Dear Eleanor and Wesley,
This morning you rushed into our bedroom with two questions and just one thing on your mind. “Is it a weekend?!” and “Is it Christmas?!” The weekend part is easily explained. “Weekend” is your name for any day that I do not have to go to work. A workday means more waiting before the good stuff can start. Unfortunately it is not a weekend. The disappointment did not subdue your bright-eyed exuberance at the answer to the second question. It is indeed Christmas Eve. The day you have been pining for has finally arrived. Witnessing this kid-like waiting, full of youthful expectation, is quickly becoming my favorite part of the season.
Expectation is in my humble opinion, the epitome of childhood innocence. I’m talking about the intrinsic, undeniable, unrelenting enthusiasm that comes from yearning for something to be true and to be here now. That thing that makes your spine jitter and your knees bounce and your chest feel like it will burst if you were any more excited. Childhood expectation is like hope on urgency steroids. Adults are comfortable in living with their likely and unlikely hopes. Over time hope is worn like a warm blanket; a comfort through any number of rough patches. People need hope, but expectation is different. Expectation spurs action, movement and momentum. It burns with longing and dances with immediacy. Expectation does not rest nor is it forgotten until it is quenched.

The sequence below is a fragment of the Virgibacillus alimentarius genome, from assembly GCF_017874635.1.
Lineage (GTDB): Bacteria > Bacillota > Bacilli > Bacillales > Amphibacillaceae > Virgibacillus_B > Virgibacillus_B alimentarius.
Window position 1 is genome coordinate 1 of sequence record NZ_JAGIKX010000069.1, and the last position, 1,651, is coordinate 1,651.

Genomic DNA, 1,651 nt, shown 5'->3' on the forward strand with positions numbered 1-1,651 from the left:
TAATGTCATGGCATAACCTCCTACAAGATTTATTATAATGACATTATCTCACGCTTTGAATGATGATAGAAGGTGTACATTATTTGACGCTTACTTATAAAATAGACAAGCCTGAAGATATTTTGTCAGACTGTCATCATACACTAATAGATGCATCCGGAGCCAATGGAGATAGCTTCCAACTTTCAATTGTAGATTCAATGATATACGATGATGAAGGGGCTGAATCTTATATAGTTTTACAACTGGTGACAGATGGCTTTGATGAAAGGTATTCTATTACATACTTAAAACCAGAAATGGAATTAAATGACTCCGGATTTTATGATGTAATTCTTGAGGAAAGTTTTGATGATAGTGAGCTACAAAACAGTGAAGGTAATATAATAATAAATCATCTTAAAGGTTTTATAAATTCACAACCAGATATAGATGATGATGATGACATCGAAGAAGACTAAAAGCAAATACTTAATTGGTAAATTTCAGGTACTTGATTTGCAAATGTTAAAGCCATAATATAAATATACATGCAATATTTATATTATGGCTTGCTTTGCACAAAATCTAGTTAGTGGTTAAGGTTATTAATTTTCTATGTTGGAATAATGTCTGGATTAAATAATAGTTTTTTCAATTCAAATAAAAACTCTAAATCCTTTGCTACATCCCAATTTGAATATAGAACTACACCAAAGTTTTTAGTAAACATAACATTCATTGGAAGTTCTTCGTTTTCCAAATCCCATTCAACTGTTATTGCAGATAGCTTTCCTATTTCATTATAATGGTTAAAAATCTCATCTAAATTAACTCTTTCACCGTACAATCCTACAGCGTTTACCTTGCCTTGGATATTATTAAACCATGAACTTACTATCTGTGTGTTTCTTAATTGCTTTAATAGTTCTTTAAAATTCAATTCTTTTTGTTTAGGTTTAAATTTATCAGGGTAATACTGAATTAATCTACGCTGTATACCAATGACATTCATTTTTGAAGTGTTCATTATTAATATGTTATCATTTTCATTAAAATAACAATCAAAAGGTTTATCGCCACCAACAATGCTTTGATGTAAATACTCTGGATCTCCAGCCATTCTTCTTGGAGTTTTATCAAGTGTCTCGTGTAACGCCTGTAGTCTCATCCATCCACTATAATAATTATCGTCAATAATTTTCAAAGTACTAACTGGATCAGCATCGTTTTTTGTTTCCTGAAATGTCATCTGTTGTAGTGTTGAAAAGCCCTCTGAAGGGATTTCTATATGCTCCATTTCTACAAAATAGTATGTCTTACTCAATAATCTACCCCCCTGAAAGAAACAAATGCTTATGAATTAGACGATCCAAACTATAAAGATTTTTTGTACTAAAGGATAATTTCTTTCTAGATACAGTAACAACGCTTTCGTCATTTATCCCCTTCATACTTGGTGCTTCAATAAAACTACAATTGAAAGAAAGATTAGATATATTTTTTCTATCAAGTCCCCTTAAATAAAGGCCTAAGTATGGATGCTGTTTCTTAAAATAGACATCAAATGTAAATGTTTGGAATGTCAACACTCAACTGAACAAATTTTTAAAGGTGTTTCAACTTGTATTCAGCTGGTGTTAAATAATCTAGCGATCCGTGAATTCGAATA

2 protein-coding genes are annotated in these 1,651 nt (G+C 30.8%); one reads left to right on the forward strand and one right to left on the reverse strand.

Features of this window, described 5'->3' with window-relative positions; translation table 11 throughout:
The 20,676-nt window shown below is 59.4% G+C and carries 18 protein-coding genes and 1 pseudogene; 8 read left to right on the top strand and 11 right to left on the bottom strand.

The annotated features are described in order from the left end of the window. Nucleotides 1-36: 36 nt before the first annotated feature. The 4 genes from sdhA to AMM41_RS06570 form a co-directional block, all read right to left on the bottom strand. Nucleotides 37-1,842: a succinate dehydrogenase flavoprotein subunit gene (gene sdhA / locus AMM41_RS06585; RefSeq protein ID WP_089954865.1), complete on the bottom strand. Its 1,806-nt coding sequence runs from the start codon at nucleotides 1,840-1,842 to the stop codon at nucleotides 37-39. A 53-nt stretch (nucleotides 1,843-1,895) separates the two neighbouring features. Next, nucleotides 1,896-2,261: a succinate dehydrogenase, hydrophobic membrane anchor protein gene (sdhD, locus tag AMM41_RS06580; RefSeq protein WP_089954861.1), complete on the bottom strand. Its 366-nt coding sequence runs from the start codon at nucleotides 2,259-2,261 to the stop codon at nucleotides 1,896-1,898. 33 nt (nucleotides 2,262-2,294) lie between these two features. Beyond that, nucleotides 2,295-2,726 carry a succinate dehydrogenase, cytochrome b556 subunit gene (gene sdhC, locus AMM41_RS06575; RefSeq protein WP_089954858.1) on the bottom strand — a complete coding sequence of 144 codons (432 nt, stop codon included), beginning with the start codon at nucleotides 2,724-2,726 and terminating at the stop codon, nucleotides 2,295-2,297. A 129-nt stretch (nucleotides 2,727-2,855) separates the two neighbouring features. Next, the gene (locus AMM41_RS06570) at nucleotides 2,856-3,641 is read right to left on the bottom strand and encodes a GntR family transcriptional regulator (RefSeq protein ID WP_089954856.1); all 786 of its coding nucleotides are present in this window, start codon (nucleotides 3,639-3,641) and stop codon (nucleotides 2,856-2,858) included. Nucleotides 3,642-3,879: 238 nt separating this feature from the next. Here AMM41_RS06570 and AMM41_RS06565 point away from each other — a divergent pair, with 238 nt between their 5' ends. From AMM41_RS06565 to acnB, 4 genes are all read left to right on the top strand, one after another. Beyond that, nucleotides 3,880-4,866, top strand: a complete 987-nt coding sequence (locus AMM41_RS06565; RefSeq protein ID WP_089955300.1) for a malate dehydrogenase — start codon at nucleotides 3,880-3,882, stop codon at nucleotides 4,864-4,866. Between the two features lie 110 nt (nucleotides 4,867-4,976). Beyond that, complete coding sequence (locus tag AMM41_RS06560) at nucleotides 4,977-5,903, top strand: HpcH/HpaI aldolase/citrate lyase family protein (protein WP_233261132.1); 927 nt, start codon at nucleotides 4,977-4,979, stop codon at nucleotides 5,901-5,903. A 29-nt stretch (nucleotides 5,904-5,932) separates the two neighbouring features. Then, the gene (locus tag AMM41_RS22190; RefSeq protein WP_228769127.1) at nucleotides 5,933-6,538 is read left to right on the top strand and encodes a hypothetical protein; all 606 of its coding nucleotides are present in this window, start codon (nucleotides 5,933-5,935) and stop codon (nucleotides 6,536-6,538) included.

I admire you. In a season devoted to longing, my longings are too easily diluted and diminished. Your fire is fresh and your excitement is contagious. But then again, you both are thrilled about the prize of a plastic doll or a toddler’s push cart. If your twenty year-old selves are still bent on Elsa and a radio flyer then something has gone terribly wrong. There must be some secret to growing up where new and better longings take root and fuel the fire. I suppose it is the bigger and better longings that inspired the need and necessitated the promise that put God on this earth as a tiny human. Expectation that families would not crippled by loss, broken relationships, or fraying connections. Longing that our twisted cultures would stop growing more twisted. Hope for peoples and nations who would abandon constant combat and strife. Deep desire that everyone would have a warm bed and a square meal. This is the type of expectation that He came into the world to fulfill. When I think about it, I can’t wait for the day the promise will be true and be here:
“No more let sins and sorrows grow,
Nor thorns infest the ground;
He comes to make His blessings flow
Far as the curse is found.”
‘Tis the season, so it’s worth finding the reason to get excited. Thanks for showing me how.